Congress strikes deal on stimulus

Negotiators from Congress and the administration have come to an agreement in a surprisingly short amount of time.

By Alex Koppelman

Published February 11, 2009 8:10PM (EST)

After the Senate passed its version of the stimulus on Tuesday, negotiators in Congress were tasked with reconciling that bill with the one passed by the House and coming up with a final package that could pass both houses of Congress. They accomplished their job with a surprising degree of speed: Senate Majority Leader has just announced that a deal has been reached on a $789 billion stimulus.

Details as to what is and is not in the final legislation, and what level of funding has been devoted to which programs, are still sketchy. However, we do know, from Sen. Max Baucus (D-Mont.), who was part of the negotiations, that tax cuts will represent 35 percent of the total cost of the bill.

As of this post, the conference committee officially given the job of reconciling the bills was getting ready to hold a public meeting. You can watch that live here.

Update: Already, some Democrats are coming out to say they're angry about the structure of the final bill, and it seems like they have reason to be. Iowa Sen. Tom Harkin, for one, pointed out that, though it seemed like a likely target for removal, a $70 billion fix to the alternative minimum tax remains in the package.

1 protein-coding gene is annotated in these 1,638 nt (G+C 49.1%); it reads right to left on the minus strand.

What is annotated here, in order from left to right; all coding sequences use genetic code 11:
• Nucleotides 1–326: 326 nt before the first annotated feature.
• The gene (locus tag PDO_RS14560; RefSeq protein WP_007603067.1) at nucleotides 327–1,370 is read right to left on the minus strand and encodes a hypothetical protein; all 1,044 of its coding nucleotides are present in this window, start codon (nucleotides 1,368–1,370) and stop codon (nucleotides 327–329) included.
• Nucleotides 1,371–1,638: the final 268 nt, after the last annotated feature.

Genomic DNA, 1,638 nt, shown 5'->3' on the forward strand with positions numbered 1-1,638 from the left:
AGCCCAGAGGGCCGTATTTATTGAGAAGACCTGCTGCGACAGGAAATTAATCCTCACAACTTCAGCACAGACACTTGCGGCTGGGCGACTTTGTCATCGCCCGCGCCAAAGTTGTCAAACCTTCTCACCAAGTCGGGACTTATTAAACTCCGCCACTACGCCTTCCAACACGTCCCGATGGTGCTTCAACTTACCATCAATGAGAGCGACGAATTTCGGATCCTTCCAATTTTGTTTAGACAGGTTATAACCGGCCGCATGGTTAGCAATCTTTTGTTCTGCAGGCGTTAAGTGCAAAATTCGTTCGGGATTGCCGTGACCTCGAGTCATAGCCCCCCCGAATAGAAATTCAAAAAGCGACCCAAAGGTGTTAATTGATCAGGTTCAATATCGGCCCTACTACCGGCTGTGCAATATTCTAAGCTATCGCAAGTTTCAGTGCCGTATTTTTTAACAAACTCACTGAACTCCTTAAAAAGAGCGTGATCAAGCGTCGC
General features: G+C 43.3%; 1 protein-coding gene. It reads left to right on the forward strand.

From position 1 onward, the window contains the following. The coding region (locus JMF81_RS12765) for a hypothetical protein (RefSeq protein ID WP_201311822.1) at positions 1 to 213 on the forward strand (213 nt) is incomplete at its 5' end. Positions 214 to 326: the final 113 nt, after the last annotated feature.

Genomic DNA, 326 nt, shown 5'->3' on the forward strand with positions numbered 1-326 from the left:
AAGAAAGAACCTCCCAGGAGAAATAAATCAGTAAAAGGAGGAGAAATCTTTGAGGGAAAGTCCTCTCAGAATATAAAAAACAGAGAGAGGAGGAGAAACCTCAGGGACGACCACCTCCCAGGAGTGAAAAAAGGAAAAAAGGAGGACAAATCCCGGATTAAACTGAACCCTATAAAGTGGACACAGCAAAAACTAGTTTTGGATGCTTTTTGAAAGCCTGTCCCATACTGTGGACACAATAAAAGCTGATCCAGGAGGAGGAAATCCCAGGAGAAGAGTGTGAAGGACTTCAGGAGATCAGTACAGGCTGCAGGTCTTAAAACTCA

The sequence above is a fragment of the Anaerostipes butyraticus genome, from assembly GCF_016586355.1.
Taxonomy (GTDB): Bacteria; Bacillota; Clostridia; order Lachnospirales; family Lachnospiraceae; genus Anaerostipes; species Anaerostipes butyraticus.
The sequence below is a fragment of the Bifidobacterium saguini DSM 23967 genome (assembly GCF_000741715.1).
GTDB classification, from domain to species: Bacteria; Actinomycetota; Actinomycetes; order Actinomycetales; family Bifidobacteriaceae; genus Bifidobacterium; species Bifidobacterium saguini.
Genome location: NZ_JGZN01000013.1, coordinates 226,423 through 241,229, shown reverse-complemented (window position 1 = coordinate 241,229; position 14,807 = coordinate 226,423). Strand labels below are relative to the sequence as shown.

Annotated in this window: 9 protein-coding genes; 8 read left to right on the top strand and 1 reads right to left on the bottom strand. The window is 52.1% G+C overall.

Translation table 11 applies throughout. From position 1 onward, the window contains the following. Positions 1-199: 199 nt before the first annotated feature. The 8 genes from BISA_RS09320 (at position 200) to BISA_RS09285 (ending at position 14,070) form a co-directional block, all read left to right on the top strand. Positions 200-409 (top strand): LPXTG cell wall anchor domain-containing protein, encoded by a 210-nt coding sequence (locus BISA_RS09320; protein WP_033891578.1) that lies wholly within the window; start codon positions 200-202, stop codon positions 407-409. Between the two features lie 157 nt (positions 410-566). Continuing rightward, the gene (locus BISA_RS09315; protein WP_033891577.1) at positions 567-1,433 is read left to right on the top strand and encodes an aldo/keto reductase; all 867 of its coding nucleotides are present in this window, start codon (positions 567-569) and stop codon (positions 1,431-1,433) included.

"It’s about 9 percent of the whole bill,” Harkin said, according to the New York Times, "which we were going to do later this year in a tax bill. Why is it in there? It has nothing to do with stimulus. It has nothing to do with recovery. This makes no sense whatsoever."

Overall, Harkin said, "you are not looking at a happy camper," adding, by way of explanation, "they took a lot of stuff out of education. They took it out of health, school construction and they put it more into tax issues."

Alex Koppelman

Alex Koppelman is a staff writer for Salon.

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